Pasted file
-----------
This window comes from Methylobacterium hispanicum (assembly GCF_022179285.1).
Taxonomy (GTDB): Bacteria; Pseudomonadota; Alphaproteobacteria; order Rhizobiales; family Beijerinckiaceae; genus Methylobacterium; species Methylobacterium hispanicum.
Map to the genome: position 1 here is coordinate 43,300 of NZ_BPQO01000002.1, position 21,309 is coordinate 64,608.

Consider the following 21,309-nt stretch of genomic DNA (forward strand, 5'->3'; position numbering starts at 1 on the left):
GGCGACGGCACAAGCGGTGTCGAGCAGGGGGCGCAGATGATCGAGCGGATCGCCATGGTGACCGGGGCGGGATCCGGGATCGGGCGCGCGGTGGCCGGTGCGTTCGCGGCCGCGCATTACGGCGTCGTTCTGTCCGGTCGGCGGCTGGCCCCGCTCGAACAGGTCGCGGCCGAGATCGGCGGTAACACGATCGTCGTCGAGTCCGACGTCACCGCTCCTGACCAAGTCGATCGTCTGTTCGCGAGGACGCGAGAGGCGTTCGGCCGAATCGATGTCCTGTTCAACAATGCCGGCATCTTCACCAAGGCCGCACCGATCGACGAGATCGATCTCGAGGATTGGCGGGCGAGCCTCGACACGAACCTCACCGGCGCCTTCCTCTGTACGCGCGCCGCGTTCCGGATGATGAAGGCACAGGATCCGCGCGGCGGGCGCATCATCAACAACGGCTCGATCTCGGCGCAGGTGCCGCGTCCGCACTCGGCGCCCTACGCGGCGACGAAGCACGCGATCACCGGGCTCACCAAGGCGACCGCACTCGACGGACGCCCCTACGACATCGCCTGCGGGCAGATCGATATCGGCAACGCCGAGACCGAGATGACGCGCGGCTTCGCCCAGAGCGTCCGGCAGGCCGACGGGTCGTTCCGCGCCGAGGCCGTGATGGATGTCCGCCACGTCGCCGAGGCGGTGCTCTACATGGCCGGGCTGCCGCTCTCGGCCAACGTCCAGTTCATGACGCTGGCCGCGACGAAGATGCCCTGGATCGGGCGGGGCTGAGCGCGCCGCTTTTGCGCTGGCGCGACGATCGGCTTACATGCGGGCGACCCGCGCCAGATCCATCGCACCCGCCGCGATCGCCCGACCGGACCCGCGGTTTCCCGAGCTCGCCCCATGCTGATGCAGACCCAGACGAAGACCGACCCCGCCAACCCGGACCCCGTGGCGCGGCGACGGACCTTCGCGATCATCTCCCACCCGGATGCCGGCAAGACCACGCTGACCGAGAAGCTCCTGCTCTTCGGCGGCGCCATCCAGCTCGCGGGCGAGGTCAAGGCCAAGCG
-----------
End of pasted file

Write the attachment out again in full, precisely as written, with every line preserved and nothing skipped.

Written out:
This window comes from Methylobacterium hispanicum (assembly GCF_022179285.1).
Taxonomy (GTDB): Bacteria; Pseudomonadota; Alphaproteobacteria; order Rhizobiales; family Beijerinckiaceae; genus Methylobacterium; species Methylobacterium hispanicum.
Map to the genome: position 1 here is coordinate 43,300 of NZ_BPQO01000002.1, position 21,309 is coordinate 64,608.

Consider the following 21,309-nt stretch of genomic DNA (forward strand, 5'->3'; position numbering starts at 1 on the left):
GGCGACGGCACAAGCGGTGTCGAGCAGGGGGCGCAGATGATCGAGCGGATCGCCATGGTGACCGGGGCGGGATCCGGGATCGGGCGCGCGGTGGCCGGTGCGTTCGCGGCCGCGCATTACGGCGTCGTTCTGTCCGGTCGGCGGCTGGCCCCGCTCGAACAGGTCGCGGCCGAGATCGGCGGTAACACGATCGTCGTCGAGTCCGACGTCACCGCTCCTGACCAAGTCGATCGTCTGTTCGCGAGGACGCGAGAGGCGTTCGGCCGAATCGATGTCCTGTTCAACAATGCCGGCATCTTCACCAAGGCCGCACCGATCGACGAGATCGATCTCGAGGATTGGCGGGCGAGCCTCGACACGAACCTCACCGGCGCCTTCCTCTGTACGCGCGCCGCGTTCCGGATGATGAAGGCACAGGATCCGCGCGGCGGGCGCATCATCAACAACGGCTCGATCTCGGCGCAGGTGCCGCGTCCGCACTCGGCGCCCTACGCGGCGACGAAGCACGCGATCACCGGGCTCACCAAGGCGACCGCACTCGACGGACGCCCCTACGACATCGCCTGCGGGCAGATCGATATCGGCAACGCCGAGACCGAGATGACGCGCGGCTTCGCCCAGAGCGTCCGGCAGGCCGACGGGTCGTTCCGCGCCGAGGCCGTGATGGATGTCCGCCACGTCGCCGAGGCGGTGCTCTACATGGCCGGGCTGCCGCTCTCGGCCAACGTCCAGTTCATGACGCTGGCCGCGACGAAGATGCCCTGGATCGGGCGGGGCTGAGCGCGCCGCTTTTGCGCTGGCGCGACGATCGGCTTACATGCGGGCGACCCGCGCCAGATCCATCGCACCCGCCGCGATCGCCCGACCGGACCCGCGGTTTCCCGAGCTCGCCCCATGCTGATGCAGACCCAGACGAAGACCGACCCCGCCAACCCGGACCCCGTGGCGCGGCGACGGACCTTCGCGATCATCTCCCACCCGGATGCCGGCAAGACCACGCTGACCGAGAAGCTCCTGCTCTTCGGCGGCGCCATCCAGCTCGCGGGCGAGGTCAAGGCCAAGCG